Alternatively, red foxes introduced from Europe during Colonial times may have become established in the east and subsequently expanded their range westward. The red fox also was absent historically from most lowland areas of the western United States. Extant populations of red foxes in those areas are considered to have arisen from intentional introductions from the east (and by extension are putatively European), escapes or releases from fur farms, or range expansions by native populations.

To test these hypotheses we compared mitochondrial DNA sequences (cytochrome band D-loop) from 110 individuals from 6 recently established populations to 327 native (primarily historical) individuals from Eurasia, Alaska, Canada, the northeastern United States, and montane areas in the western contiguous United States, and to 38 individuals from fur farms
red fox.

We found no Eurasian haplotypes in North America, but found native haplotypes in recently established populations in the southeastern United States and in parts of the western United States. Red foxes from the southeastern United States were closely related to native populations in eastern Canada and the northeastern United States, suggesting that they originated from natural range expansions, not from translocation of European lineages, as was widely believed prior to this study.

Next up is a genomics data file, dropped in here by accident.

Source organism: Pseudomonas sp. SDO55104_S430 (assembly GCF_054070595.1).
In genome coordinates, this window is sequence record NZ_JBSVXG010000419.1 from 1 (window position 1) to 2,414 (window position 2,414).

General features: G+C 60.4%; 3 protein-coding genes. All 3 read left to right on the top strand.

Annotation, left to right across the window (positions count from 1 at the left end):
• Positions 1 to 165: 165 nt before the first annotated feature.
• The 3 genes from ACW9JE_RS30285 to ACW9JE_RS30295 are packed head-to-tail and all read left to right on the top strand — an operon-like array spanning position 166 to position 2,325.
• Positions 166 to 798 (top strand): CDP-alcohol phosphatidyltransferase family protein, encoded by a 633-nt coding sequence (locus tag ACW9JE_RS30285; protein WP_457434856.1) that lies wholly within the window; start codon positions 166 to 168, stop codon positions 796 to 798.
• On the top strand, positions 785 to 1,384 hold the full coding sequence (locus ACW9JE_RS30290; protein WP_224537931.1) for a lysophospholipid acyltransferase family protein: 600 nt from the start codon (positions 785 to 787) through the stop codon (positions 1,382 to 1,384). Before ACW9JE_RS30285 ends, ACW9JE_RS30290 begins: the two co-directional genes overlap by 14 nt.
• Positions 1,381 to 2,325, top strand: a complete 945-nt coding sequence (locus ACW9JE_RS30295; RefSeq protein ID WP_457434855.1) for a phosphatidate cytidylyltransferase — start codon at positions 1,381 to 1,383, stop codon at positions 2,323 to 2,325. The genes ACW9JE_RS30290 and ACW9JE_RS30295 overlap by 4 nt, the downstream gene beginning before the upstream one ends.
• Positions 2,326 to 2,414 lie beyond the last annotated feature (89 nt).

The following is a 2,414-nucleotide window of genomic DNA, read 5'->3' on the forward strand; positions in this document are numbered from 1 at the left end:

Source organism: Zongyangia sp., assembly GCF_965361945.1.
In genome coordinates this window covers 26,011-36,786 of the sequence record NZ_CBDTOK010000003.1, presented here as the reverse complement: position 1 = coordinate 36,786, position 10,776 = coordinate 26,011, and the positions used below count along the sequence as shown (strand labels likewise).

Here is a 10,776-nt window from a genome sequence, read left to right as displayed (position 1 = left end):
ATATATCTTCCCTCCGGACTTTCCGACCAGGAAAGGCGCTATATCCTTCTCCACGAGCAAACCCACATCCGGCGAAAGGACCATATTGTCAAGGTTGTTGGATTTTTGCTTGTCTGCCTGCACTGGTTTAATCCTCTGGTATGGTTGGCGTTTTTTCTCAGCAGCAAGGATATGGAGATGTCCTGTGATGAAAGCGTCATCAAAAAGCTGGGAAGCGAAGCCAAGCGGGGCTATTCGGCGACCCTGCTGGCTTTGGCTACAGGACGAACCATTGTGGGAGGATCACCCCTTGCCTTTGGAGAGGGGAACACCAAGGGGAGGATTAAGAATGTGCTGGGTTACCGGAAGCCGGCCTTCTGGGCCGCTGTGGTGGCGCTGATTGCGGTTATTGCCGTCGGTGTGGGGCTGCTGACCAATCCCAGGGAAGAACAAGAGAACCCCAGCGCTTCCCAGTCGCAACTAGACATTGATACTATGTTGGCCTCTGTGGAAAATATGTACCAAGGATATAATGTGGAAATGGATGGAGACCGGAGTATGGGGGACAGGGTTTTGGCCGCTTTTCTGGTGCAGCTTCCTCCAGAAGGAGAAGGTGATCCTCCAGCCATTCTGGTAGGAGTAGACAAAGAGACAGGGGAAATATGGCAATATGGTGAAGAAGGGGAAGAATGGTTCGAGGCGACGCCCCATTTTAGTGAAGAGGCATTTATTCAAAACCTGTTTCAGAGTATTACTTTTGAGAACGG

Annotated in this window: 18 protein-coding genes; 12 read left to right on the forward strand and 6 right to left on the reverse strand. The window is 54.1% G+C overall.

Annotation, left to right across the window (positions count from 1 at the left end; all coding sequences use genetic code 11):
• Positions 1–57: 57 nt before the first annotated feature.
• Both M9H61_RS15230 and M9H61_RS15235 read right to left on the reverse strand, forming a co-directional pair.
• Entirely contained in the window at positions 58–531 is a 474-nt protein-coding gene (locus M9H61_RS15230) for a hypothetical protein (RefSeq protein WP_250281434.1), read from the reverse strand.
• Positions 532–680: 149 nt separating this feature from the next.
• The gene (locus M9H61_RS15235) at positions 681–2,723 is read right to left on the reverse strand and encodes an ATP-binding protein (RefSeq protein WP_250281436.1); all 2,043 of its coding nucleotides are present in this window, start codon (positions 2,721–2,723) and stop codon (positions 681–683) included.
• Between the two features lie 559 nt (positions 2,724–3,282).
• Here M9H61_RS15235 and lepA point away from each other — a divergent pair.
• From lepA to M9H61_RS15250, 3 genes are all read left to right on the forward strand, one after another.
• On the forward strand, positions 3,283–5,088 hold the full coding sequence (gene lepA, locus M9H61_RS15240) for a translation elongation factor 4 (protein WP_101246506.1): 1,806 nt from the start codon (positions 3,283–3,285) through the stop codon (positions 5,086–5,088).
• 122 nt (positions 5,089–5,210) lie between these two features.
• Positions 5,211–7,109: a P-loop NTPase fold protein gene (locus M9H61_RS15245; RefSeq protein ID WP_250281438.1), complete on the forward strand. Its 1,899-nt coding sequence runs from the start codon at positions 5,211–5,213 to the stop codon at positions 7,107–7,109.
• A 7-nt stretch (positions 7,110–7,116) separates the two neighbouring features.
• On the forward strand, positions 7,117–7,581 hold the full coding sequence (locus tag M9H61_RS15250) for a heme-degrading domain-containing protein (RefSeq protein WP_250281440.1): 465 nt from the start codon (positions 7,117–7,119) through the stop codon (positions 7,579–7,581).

Similarly, recently established populations in the Great Basin and in western Oregon originated primarily from native populations in western montane regions, but also contained a few nonnative North American haplotypes. In contrast, populations in western Washington and southern California contained nonnative, highly admixed stock that clearly resulted from intracontinental translocations. Several common haplotypes in these populations originated in regions where fur-farm stocks originated.

Although European red foxes translocated to the eastern United States during Colonial times may have contributed genetically to extant populations in that region, our findings suggest that most of the matrilineal ancestry of eastern red foxes originated in North America.

Statham, M. J., B. N. Sacks, K. B. Aubry, J. D. Perrine, and S. M. Wisely. 2012. The origin of recently established red fox populations in the United States: translocations or natural range expansions?. Journal of Mammalogy 93(1):52-65.
Access to the original paper in pdf: http://www.fs.fed.us/pnw/pubs/journals/pnw_2012_statham001.pdf